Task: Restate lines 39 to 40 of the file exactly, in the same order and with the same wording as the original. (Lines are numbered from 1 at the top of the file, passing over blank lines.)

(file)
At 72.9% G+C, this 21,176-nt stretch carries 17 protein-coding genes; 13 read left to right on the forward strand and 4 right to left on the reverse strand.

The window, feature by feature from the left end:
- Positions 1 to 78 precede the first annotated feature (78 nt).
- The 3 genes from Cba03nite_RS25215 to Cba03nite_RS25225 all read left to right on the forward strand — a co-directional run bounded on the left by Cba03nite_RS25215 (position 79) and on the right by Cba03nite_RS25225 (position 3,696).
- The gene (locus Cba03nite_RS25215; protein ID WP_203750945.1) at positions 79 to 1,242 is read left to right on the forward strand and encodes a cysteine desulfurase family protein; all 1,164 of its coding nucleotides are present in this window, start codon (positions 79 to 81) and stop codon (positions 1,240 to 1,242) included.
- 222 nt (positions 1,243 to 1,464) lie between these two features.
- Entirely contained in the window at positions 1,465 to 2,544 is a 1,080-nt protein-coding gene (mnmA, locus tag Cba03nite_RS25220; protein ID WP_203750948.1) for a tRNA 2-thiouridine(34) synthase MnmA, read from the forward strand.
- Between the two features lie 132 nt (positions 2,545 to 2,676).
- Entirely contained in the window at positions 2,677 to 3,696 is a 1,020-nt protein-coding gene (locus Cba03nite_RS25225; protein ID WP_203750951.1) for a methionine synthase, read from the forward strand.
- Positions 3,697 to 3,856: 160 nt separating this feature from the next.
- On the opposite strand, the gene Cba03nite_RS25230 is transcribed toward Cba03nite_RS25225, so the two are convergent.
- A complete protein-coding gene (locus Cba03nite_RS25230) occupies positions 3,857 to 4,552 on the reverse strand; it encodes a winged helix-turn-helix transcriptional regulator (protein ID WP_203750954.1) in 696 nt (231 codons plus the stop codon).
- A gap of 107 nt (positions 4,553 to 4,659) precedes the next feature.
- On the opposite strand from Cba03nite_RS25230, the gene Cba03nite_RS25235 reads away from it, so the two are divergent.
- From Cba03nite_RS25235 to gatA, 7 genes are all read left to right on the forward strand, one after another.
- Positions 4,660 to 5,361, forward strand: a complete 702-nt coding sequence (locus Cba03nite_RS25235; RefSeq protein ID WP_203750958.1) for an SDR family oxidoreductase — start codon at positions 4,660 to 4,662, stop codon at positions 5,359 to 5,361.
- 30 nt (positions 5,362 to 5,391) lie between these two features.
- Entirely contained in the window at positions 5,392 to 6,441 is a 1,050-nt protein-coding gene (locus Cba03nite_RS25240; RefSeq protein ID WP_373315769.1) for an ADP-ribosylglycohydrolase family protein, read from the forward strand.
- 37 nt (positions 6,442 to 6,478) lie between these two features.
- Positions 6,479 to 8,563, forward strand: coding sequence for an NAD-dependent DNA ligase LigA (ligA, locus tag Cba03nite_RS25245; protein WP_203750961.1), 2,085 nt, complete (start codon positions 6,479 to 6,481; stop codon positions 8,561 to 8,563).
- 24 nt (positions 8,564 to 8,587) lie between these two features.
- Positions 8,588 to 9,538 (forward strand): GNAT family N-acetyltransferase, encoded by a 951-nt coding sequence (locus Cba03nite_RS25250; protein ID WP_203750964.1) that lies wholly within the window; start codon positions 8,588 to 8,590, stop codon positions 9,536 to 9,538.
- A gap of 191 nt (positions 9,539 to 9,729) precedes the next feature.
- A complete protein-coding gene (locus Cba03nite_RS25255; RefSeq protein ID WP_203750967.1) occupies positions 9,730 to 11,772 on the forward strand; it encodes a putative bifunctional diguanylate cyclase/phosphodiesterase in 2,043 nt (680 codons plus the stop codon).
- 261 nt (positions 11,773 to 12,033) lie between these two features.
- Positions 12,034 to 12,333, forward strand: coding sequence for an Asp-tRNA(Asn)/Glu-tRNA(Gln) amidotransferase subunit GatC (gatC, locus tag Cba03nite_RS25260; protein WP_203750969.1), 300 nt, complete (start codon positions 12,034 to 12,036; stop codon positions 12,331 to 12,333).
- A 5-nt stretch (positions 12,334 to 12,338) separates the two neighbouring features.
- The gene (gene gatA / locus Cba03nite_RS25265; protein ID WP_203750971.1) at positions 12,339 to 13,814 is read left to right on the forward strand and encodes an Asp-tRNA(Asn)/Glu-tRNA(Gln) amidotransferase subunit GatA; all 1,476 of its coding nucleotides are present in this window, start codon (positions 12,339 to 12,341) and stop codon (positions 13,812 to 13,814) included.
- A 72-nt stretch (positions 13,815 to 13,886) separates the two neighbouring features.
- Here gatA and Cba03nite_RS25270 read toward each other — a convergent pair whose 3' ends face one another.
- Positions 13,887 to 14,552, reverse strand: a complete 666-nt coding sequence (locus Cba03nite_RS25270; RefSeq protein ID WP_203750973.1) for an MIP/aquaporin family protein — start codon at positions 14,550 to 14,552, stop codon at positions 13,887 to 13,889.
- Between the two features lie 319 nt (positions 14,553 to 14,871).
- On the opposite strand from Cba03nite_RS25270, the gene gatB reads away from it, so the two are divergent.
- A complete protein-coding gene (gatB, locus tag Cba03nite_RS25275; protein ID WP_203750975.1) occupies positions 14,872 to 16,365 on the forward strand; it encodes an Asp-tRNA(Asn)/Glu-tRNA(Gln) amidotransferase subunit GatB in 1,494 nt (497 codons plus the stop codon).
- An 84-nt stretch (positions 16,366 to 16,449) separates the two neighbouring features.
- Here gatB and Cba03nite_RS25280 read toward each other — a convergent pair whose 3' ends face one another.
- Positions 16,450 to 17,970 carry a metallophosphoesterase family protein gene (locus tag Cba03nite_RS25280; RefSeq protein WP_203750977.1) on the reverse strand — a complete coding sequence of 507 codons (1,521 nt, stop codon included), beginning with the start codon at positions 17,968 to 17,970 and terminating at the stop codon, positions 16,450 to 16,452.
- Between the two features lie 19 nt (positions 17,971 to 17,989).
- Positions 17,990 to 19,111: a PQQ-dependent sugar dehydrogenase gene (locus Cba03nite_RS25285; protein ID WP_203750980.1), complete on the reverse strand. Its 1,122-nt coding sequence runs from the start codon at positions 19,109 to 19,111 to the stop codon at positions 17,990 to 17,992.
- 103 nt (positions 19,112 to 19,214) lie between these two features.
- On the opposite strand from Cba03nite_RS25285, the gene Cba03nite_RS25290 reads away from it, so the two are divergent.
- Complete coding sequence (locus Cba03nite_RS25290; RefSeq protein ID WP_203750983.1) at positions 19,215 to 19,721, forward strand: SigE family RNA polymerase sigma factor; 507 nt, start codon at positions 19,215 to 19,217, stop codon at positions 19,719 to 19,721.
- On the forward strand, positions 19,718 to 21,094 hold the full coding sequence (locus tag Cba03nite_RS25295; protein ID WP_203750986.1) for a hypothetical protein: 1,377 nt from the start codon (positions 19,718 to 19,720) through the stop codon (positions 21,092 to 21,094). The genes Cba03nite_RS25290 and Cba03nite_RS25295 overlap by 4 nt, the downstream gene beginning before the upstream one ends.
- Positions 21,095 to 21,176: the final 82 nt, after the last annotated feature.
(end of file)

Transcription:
- Positions 17,990 to 19,111: a PQQ-dependent sugar dehydrogenase gene (locus Cba03nite_RS25285; protein ID WP_203750980.1), complete on the reverse strand. Its 1,122-nt coding sequence runs from the start codon at positions 19,109 to 19,111 to the stop codon at positions 17,990 to 17,992.
- 103 nt (positions 19,112 to 19,214) lie between these two features.